Wednesday, July 24, 2013

Anomaly by Krista McGee Author Interview

Please welcome Krista McGee to GreenBeanTeenQueen! Krista is the author of several young adult novels, including her newest release, Anomaly. Check it out on Goodreads!

About the Book: The world has been destroyed by nuclear war, so in the future, Scientists rule and everyone lives in Pods underground. Thalli is a musician, meant to play music to enhance the work of others. But Thalli knows she is different-she is curious and feels emotions. She knows she is an anomaly. When her secret is discovered, she becomes an experiment. But she also meets others around her who can help save her-and discover there is more to the world than the Scientists are letting on.

 Anomaly reminded me a bit of a cross between Matched and The City of Ember (mostly because of the setting). I think it fits in nicely with the current crop of dystopian lit as the world building is well done and I was engaged and interested in Thalli's story. Thalli is curious and questions authority, which always makes for an interesting character. 

Anomaly stands out a bit because it is a dystopian as well as Christian fiction. So readers who enjoy religious overtones in their stories should pick this one up. At times I found the religion aspect to be a bit heavy handed, but I know readers who enjoy Christian fiction will enjoy that aspect. 

I was able to ask Krista a few questions about her writing and why she went from YA romance to dystopian:

Were you inspired by any other dystopian worlds to create the world of Anomaly?

 I was influenced by several works as I created the world of Anomaly.I have always loved the dystopian classics, Brave New World, 1984 and The Giver. I am also a fan of the films "Gattica" and the "The Matrix."

You've written contemporary fiction before-what was different about writing science fiction? Why did you decide to write in a different genre? 

The whole world is different in science fiction, so I had to define and create that world before I could begin writing. That was both challenging and incredibly fun. Initially, I made this change because my editors asked me to - I was pretty intimidated to tackle it at first. But as I wrote, God gave me ideas and confidence and I discovered that I love to write this genre as much as I love to read and watch it!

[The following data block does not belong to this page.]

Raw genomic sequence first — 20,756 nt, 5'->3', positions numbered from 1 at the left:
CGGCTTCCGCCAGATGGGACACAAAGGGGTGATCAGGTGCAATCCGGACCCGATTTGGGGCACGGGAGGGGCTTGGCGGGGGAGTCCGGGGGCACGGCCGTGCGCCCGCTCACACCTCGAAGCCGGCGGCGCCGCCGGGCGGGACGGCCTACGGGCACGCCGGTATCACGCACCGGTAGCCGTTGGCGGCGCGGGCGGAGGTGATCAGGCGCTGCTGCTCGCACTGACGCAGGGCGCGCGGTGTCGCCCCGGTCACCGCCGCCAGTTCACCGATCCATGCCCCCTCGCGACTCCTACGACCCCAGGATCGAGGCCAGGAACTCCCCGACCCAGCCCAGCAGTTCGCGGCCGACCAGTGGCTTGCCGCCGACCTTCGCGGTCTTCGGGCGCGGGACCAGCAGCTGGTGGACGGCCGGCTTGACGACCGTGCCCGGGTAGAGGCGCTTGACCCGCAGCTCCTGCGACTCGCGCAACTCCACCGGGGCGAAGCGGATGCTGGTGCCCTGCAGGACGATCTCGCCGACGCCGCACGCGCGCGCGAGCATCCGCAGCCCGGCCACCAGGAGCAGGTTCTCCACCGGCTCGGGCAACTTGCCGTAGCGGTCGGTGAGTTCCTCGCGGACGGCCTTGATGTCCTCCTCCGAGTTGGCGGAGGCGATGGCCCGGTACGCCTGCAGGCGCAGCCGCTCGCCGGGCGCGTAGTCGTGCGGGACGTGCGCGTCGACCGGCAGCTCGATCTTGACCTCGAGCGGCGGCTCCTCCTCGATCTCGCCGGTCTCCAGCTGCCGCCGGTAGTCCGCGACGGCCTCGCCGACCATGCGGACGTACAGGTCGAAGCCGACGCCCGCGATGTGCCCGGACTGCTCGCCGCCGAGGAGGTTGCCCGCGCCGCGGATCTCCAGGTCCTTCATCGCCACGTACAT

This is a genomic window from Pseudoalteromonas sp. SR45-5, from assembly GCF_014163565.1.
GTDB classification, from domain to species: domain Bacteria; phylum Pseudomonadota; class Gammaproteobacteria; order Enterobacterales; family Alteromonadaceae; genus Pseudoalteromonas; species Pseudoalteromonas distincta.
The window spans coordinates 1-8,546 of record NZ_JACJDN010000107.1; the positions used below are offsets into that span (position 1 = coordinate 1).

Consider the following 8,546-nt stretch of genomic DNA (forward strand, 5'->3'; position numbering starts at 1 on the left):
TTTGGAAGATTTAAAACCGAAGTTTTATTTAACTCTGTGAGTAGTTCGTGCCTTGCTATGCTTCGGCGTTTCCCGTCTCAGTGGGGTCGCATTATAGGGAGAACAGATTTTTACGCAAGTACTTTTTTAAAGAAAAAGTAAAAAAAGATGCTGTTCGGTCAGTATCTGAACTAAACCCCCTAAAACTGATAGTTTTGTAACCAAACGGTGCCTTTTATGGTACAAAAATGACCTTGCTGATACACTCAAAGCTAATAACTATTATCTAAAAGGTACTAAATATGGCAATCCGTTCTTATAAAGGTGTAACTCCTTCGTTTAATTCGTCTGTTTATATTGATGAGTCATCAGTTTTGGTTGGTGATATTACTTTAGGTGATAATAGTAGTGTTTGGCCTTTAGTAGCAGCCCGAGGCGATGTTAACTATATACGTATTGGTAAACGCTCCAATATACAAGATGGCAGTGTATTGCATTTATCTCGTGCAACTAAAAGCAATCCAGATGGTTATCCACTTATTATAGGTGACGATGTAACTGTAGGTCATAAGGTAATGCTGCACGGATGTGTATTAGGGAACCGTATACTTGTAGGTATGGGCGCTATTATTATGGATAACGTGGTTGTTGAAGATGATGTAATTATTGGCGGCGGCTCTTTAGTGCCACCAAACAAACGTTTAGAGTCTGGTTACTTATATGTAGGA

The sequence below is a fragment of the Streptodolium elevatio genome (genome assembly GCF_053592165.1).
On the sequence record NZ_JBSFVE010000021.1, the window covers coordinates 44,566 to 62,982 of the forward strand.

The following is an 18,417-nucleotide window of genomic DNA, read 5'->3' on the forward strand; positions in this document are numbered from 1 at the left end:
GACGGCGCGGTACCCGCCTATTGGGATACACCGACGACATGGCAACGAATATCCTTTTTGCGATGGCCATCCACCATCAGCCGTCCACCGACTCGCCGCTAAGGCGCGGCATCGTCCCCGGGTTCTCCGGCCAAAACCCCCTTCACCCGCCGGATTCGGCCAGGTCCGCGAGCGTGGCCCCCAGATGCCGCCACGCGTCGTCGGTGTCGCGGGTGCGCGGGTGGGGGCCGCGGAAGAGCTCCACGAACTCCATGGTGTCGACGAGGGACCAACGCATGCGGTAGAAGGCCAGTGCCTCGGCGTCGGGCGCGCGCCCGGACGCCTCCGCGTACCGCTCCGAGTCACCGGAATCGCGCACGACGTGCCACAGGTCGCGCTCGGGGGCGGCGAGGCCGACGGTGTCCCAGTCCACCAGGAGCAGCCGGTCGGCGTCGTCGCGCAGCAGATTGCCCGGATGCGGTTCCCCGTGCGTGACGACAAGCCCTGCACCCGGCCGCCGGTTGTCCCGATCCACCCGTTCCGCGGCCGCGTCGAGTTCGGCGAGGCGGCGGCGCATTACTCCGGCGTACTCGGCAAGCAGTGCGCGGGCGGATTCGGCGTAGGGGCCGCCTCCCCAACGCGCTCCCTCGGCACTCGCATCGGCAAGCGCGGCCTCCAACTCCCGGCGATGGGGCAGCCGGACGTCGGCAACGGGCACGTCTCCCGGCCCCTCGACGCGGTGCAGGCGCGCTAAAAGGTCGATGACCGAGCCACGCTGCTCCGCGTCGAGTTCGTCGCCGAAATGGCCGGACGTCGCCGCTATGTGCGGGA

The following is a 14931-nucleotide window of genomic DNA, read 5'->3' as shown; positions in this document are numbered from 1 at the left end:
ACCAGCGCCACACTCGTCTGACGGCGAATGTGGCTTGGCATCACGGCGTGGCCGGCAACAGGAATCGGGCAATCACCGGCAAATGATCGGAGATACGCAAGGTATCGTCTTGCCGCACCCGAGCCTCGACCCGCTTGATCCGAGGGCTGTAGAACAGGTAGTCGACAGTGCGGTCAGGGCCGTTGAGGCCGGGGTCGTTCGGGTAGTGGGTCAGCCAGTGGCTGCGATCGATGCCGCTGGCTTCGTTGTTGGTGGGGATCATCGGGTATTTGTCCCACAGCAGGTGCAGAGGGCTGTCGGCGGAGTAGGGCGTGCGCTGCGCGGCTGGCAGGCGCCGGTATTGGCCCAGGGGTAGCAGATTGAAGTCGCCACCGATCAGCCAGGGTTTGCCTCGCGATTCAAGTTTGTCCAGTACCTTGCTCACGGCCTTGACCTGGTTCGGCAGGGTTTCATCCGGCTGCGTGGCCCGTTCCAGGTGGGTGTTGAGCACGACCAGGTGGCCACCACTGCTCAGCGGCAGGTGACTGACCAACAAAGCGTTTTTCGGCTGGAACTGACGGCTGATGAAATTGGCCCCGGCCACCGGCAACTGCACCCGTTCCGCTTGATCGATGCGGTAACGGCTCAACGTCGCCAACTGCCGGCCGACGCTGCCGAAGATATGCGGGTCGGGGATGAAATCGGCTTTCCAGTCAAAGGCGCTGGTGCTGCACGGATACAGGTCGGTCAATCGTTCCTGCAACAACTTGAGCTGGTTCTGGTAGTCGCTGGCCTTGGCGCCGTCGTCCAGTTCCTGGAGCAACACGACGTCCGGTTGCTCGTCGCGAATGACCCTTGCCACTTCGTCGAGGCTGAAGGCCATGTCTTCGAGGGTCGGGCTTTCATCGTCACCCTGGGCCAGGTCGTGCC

Do you think there's a difference in writing a dystopian for a Christian audience?

 As I said, I love dystopians - the classics as well as the new ones that are out. But, as a Christian, I read those works and feel they are missing the most important element - God. Where is he? Do they really think that, in the future, God will not exist? What I get to do, as a Christian writer, is to answer that question, to create a future where, yes, man tries to eradicate God from the collective consciousness, but God does not allow it. How does that look? And how does he reveal himself? Those are questions I was able to tackle in the Anomaly series.

What fictional character would you like to have dinner with?  

You're killing me! Just one??  Sigh...Well, films are fiction,  so I'll choose a movie character (I just can't pick a literary character...too many!). My favorite film is "The Wizard of Oz," so I think I'd choose Dorothy - but Dorothy as an old woman. I'd want to know if she ever went back to Oz or if she really thought the whole thing was a dream. Did she ever leave home again or is she still living on Auntie Em's and Uncle Henry's farmhouse in Kansas? Is she always the first to go into the storm cellar when tornadoes strike, or does she linger, hoping to be sucked up and return to Oz? Is her favorite color green? Does she have a soft spot for little people? Does she go around town taking scarecrows off the poles in her neighbor's cornfields?

Are you working on anything new you can tell us about? 

I am currently finishing the Anomaly trilogy. It is a challenge to wrap it all up, and a little sad to be so close to saying goodbye to Thalli and Berk and the others who must remain nameless until you read book #2 :) But I love writing these stories!

1 comment:

  1. this definitely looks like my kind of books. Thanks, it's not on my wish list.


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